Leaving the Union

Leaving the Union

On February 4, 1861 Texas, Louisiana, Georgia, Alabama, Florida, Missisipi, and South Carolina seceded from the Federal Union to for the Confederate States of America. The following four-year struggle known as the American Civil War, or the Civil War left an estimated 620,000 to 750,000 deaths and has become one of the most studied and written parts of U.S. history. In 2018, now we see the drums for secession once again begin to beat as California begins a process of secession.

On April 25, 2018 leaders of a campaign called Calexit gained legislative approval to collect ballots to ask voters if they wish to separate the state of California from the union. Calexit has been proposed three times, and this year California Secretary of State, Alex Padilla gave the group permission to begin collecting ballots for a 2020 vote which would determine whether the state of California would secede and form a new republic.

The group leading this proposal, called Yes California,led by Marcus Ruiz Evans and Louis J. Marinelli,  has tried for several years “to qualify the question for the 2015 and 2017 ballots without success.” (Richardson 2018) While the approval to collect signatures has been granted by the office of the secretary of state, the group will need to gain, “365,880 valid signatures by Oct. 17” (Richardson 2018) to be allowed to put the question to a state vote in 2020. Yes California, has been wanting to have California secede from the U.S. for some time. Following last year’s failure due to a scandal involving Marinelli’s Russian residency, the group has finally been able to begin taking ballots for the secession. Calexit, which is considered a leftist movement (that includes republican ideals such as small government and low taxes), has grown to about 44,000 members since the inauguration of President Donald Trump.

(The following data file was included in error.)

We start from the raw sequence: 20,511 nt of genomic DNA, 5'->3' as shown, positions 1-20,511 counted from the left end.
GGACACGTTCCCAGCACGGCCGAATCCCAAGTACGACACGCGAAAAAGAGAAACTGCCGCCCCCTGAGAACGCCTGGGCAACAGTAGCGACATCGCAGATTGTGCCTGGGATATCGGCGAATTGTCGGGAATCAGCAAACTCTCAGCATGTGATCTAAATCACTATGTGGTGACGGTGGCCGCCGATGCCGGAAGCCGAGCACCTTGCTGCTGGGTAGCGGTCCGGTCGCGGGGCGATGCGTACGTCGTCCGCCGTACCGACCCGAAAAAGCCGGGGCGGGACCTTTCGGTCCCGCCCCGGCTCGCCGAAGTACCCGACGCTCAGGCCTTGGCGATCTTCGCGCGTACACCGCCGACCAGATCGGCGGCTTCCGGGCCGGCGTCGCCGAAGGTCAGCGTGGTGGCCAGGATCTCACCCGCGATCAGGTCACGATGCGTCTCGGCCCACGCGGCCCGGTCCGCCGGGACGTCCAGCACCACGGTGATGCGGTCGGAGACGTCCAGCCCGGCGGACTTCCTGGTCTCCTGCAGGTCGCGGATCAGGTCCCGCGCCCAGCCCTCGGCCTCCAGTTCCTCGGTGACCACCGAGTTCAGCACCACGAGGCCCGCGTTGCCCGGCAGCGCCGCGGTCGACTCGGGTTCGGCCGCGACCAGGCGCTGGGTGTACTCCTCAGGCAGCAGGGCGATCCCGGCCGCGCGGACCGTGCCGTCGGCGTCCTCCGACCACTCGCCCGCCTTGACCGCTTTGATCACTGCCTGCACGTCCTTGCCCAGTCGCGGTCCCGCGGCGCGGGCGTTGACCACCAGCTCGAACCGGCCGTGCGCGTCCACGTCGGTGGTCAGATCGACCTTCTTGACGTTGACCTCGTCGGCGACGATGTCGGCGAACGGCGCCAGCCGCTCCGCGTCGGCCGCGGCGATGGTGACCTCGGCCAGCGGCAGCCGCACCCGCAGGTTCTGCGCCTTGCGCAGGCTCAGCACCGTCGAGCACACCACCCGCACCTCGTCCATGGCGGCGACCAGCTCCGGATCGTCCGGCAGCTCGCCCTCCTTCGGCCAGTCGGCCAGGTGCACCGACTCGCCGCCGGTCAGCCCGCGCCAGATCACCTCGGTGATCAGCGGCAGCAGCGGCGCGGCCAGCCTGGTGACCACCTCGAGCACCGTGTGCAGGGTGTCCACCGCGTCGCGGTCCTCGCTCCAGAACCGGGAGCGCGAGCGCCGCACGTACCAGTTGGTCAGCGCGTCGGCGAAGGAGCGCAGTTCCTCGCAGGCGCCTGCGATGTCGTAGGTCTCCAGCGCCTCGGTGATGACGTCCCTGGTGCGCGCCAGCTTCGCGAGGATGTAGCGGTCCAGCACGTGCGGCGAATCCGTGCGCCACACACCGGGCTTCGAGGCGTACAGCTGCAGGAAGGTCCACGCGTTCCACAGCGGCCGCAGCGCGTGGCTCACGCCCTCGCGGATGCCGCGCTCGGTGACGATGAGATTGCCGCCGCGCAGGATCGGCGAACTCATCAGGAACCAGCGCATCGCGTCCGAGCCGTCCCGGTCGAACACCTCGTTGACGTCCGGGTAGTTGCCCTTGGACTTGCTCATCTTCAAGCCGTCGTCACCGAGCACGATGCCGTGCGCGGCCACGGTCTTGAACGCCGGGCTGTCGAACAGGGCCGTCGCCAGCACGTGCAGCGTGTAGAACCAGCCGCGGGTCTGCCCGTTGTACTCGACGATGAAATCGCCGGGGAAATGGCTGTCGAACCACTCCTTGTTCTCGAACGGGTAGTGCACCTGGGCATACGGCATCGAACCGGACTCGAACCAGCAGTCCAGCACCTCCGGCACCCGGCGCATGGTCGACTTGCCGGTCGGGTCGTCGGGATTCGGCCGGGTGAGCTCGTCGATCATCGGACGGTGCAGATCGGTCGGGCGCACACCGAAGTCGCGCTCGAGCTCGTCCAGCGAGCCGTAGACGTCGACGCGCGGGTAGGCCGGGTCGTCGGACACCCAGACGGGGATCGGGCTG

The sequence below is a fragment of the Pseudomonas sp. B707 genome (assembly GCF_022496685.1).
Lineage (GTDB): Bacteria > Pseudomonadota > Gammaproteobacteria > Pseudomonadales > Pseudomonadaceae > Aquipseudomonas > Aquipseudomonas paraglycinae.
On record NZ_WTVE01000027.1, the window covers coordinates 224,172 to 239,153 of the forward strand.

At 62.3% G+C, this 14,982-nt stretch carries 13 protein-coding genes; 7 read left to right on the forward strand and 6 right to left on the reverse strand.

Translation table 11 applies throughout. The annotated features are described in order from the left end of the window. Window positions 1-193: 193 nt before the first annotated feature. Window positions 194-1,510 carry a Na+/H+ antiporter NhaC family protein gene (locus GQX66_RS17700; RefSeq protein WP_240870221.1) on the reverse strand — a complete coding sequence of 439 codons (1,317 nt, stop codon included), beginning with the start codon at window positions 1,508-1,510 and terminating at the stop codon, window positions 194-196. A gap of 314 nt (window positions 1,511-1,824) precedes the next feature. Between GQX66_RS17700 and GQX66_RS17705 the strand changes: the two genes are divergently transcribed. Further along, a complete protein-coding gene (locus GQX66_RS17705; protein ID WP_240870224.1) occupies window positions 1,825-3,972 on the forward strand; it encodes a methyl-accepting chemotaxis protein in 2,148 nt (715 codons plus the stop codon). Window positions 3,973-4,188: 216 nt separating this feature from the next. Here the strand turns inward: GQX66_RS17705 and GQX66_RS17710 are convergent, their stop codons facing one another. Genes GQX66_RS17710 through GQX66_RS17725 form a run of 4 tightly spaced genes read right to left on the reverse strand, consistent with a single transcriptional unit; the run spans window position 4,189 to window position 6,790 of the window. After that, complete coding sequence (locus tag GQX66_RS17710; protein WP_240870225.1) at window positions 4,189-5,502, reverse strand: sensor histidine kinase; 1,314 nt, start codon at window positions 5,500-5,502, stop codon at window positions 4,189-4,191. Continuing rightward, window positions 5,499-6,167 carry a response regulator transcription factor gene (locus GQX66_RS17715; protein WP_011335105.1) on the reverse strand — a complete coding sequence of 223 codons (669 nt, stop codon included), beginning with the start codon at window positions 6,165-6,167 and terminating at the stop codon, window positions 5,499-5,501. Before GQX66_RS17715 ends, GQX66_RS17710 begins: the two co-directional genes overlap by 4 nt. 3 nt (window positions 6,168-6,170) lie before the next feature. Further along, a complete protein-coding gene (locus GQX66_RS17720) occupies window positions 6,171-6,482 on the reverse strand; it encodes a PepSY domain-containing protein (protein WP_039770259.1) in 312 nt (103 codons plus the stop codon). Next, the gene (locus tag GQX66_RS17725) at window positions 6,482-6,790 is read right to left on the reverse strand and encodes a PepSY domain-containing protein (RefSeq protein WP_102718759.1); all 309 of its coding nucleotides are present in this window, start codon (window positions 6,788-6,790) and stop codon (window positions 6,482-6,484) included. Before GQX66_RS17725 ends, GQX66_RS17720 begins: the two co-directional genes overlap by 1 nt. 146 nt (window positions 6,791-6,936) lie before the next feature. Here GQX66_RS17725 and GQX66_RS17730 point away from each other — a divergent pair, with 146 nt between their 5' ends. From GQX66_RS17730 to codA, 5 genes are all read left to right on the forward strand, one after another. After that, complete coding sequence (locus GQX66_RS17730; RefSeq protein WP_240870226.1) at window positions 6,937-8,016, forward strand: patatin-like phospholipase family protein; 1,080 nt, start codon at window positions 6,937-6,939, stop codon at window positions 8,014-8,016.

Even though there have been more than 200 attempts to secede in Californian history, this year’s Calexit has one of the highest success chances. While still a long shot at a little more than 2 to 1 eligible voters opposing succession, the movement has gained media attention. “[There will] be a lot of notoriety, there will be a lot of publicity, but I think in practical terms it's going to fizzle out…it would be ridiculous to secede from the union. The only person who would probably be happy about that is probably Trump.” (Daniels 2018) California is the fifth largest economy in the world and as a state has performed functions similar to a country like: “signing agreements, or memorandums of understanding, with nations on issues as well as climate change” (Daniels 2018) However, the constant opposition of California legislature towards the federal government has created an increasing divide in California that has led to the popularity of the movement. As of this moment, more than 30 lawsuits exist between the U.S. and California on issues that include immigration and climate change issues. The Yes California group has claimed that the state does not gets its fair share of federal spending and that independence will lead to California, “eliminating bureaucracy by half and cut overall taxes for businesses and individuals.” (Daniels 2018) Overall most financial experts don’t agree with this notion as many businesses and individuals have left the state due to overtaxing in favor of low tax or no income tax states like Texas and Washington. So how would California be able to succeed where the south had failed?